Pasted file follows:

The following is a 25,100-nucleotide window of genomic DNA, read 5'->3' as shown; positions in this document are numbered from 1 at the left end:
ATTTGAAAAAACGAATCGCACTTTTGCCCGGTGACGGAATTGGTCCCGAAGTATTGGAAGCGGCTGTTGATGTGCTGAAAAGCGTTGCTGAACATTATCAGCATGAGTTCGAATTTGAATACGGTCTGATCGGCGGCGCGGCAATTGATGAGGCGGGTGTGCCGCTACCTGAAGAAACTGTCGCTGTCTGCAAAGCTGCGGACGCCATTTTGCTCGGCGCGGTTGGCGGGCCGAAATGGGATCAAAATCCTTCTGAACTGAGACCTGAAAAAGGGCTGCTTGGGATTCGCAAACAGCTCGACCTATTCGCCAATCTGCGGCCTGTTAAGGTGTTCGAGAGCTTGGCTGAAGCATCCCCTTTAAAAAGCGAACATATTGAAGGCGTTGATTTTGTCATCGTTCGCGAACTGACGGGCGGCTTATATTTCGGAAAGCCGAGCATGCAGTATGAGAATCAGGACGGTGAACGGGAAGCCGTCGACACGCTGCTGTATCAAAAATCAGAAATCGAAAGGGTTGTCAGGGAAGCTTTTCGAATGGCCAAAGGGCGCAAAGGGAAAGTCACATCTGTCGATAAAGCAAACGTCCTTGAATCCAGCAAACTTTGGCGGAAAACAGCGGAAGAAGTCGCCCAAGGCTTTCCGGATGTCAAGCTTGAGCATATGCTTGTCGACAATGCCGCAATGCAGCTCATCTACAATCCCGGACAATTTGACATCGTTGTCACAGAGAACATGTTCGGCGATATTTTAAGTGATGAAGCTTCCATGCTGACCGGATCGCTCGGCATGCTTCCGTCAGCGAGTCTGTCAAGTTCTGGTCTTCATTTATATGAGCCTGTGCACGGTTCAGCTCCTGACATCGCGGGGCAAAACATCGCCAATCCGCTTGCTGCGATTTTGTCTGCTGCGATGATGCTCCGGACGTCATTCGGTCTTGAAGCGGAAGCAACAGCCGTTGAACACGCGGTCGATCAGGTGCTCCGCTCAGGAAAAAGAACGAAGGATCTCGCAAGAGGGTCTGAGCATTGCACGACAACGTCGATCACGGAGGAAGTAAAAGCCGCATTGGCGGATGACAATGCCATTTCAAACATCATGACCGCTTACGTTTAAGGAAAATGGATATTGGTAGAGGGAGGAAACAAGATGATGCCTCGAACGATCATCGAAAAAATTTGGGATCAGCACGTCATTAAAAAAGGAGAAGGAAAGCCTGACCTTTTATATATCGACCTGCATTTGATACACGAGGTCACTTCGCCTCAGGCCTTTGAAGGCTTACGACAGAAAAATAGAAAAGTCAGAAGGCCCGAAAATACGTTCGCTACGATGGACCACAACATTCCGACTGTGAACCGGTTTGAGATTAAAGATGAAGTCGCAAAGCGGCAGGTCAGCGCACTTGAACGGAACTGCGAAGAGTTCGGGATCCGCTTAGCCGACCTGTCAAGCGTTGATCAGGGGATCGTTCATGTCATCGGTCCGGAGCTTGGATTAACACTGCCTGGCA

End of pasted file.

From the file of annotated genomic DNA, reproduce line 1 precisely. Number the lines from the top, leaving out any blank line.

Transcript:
The following is a 25,100-nucleotide window of genomic DNA, read 5'->3' as shown; positions in this document are numbered from 1 at the left end: